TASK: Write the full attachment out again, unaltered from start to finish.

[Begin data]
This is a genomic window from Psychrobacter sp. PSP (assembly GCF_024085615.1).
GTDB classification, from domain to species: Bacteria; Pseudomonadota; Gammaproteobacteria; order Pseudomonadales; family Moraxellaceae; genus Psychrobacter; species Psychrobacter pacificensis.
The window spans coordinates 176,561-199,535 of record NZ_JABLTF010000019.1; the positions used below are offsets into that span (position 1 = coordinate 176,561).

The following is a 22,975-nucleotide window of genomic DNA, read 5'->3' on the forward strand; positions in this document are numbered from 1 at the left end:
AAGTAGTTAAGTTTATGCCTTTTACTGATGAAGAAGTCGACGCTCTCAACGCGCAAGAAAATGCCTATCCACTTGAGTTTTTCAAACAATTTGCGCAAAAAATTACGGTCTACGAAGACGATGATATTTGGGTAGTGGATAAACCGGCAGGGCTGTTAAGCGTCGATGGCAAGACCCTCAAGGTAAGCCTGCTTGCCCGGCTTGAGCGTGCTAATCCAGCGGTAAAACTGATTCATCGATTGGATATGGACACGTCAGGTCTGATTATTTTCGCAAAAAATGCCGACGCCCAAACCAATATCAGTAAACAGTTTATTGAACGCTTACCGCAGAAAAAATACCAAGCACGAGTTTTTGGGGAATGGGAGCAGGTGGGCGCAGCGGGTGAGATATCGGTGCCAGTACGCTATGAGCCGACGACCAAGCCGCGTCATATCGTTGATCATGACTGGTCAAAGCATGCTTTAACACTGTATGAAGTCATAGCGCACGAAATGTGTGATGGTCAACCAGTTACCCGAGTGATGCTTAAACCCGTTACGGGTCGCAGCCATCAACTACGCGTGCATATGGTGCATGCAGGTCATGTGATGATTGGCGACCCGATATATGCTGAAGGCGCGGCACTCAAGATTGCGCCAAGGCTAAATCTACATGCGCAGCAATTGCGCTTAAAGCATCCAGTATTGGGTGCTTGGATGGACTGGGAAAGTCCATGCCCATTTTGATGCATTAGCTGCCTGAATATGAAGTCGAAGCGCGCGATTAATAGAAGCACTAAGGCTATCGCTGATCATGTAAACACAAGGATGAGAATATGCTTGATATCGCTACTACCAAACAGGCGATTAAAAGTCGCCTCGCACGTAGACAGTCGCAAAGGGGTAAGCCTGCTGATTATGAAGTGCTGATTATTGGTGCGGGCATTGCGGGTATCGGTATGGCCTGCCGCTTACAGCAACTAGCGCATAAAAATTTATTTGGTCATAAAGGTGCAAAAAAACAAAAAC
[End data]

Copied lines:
This is a genomic window from Psychrobacter sp. PSP (assembly GCF_024085615.1).
GTDB classification, from domain to species: Bacteria; Pseudomonadota; Gammaproteobacteria; order Pseudomonadales; family Moraxellaceae; genus Psychrobacter; species Psychrobacter pacificensis.
The window spans coordinates 176,561-199,535 of record NZ_JABLTF010000019.1; the positions used below are offsets into that span (position 1 = coordinate 176,561).

The following is a 22,975-nucleotide window of genomic DNA, read 5'->3' on the forward strand; positions in this document are numbered from 1 at the left end:
AAGTAGTTAAGTTTATGCCTTTTACTGATGAAGAAGTCGACGCTCTCAACGCGCAAGAAAATGCCTATCCACTTGAGTTTTTCAAACAATTTGCGCAAAAAATTACGGTCTACGAAGACGATGATATTTGGGTAGTGGATAAACCGGCAGGGCTGTTAAGCGTCGATGGCAAGACCCTCAAGGTAAGCCTGCTTGCCCGGCTTGAGCGTGCTAATCCAGCGGTAAAACTGATTCATCGATTGGATATGGACACGTCAGGTCTGATTATTTTCGCAAAAAATGCCGACGCCCAAACCAATATCAGTAAACAGTTTATTGAACGCTTACCGCAGAAAAAATACCAAGCACGAGTTTTTGGGGAATGGGAGCAGGTGGGCGCAGCGGGTGAGATATCGGTGCCAGTACGCTATGAGCCGACGACCAAGCCGCGTCATATCGTTGATCATGACTGGTCAAAGCATGCTTTAACACTGTATGAAGTCATAGCGCACGAAATGTGTGATGGTCAACCAGTTACCCGAGTGATGCTTAAACCCGTTACGGGTCGCAGCCATCAACTACGCGTGCATATGGTGCATGCAGGTCATGTGATGATTGGCGACCCGATATATGCTGAAGGCGCGGCACTCAAGATTGCGCCAAGGCTAAATCTACATGCGCAGCAATTGCGCTTAAAGCATCCAGTATTGGGTGCTTGGATGGACTGGGAAAGTCCATGCCCATTTTGATGCATTAGCTGCCTGAATATGAAGTCGAAGCGCGCGATTAATAGAAGCACTAAGGCTATCGCTGATCATGTAAACACAAGGATGAGAATATGCTTGATATCGCTACTACCAAACAGGCGATTAAAAGTCGCCTCGCACGTAGACAGTCGCAAAGGGGTAAGCCTGCTGATTATGAAGTGCTGATTATTGGTGCGGGCATTGCGGGTATCGGTATGGCCTGCCGCTTACAGCAACTAGCGCATAAAAATTTATTTGGTCATAAAGGTGCAAAAAAACAAAAAC